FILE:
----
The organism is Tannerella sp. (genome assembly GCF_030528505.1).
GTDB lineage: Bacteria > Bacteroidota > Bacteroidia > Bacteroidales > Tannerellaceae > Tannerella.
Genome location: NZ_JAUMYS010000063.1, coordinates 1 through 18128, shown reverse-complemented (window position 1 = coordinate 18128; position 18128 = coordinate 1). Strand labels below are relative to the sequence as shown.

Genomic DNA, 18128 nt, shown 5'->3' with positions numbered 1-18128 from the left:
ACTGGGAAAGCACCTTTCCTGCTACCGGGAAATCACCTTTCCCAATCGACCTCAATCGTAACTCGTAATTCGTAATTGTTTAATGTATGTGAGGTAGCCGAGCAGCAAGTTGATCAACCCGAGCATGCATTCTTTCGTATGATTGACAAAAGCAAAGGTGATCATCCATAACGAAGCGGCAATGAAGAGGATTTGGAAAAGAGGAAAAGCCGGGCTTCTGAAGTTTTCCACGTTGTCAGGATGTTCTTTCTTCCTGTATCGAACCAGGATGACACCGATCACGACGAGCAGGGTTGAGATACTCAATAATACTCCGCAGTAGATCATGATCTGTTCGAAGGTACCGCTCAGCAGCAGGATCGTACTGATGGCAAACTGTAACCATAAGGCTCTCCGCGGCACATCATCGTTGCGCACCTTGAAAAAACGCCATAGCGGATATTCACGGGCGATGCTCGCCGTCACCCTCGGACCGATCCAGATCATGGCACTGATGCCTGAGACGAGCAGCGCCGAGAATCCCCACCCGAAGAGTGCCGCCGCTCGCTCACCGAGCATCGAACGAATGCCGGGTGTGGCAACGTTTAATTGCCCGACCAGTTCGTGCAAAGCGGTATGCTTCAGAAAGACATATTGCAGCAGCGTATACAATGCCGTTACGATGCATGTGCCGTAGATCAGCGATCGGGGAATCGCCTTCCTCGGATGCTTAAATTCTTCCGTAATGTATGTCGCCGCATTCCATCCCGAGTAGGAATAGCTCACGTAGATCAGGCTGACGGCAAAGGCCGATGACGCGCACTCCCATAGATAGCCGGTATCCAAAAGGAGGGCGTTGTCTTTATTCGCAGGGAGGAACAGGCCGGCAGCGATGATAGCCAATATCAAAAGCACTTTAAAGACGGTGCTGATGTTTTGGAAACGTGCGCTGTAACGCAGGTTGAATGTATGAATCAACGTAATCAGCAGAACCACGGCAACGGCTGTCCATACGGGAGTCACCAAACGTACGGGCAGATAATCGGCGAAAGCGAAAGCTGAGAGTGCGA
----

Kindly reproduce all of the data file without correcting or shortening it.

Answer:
The organism is Tannerella sp. (genome assembly GCF_030528505.1).
GTDB lineage: Bacteria > Bacteroidota > Bacteroidia > Bacteroidales > Tannerellaceae > Tannerella.
Genome location: NZ_JAUMYS010000063.1, coordinates 1 through 18128, shown reverse-complemented (window position 1 = coordinate 18128; position 18128 = coordinate 1). Strand labels below are relative to the sequence as shown.

Genomic DNA, 18128 nt, shown 5'->3' with positions numbered 1-18128 from the left:
ACTGGGAAAGCACCTTTCCTGCTACCGGGAAATCACCTTTCCCAATCGACCTCAATCGTAACTCGTAATTCGTAATTGTTTAATGTATGTGAGGTAGCCGAGCAGCAAGTTGATCAACCCGAGCATGCATTCTTTCGTATGATTGACAAAAGCAAAGGTGATCATCCATAACGAAGCGGCAATGAAGAGGATTTGGAAAAGAGGAAAAGCCGGGCTTCTGAAGTTTTCCACGTTGTCAGGATGTTCTTTCTTCCTGTATCGAACCAGGATGACACCGATCACGACGAGCAGGGTTGAGATACTCAATAATACTCCGCAGTAGATCATGATCTGTTCGAAGGTACCGCTCAGCAGCAGGATCGTACTGATGGCAAACTGTAACCATAAGGCTCTCCGCGGCACATCATCGTTGCGCACCTTGAAAAAACGCCATAGCGGATATTCACGGGCGATGCTCGCCGTCACCCTCGGACCGATCCAGATCATGGCACTGATGCCTGAGACGAGCAGCGCCGAGAATCCCCACCCGAAGAGTGCCGCCGCTCGCTCACCGAGCATCGAACGAATGCCGGGTGTGGCAACGTTTAATTGCCCGACCAGTTCGTGCAAAGCGGTATGCTTCAGAAAGACATATTGCAGCAGCGTATACAATGCCGTTACGATGCATGTGCCGTAGATCAGCGATCGGGGAATCGCCTTCCTCGGATGCTTAAATTCTTCCGTAATGTATGTCGCCGCATTCCATCCCGAGTAGGAATAGCTCACGTAGATCAGGCTGACGGCAAAGGCCGATGACGCGCACTCCCATAGATAGCCGGTATCCAAAAGGAGGGCGTTGTCTTTATTCGCAGGGAGGAACAGGCCGGCAGCGATGATAGCCAATATCAAAAGCACTTTAAAGACGGTGCTGATGTTTTGGAAACGTGCGCTGTAACGCAGGTTGAATGTATGAATCAACGTAATCAGCAGAACCACGGCAACGGCTGTCCATACGGGAGTCACCAAACGTACGGGCAGATAATCGGCGAAAGCGAAAGCTGAGAGTGCGA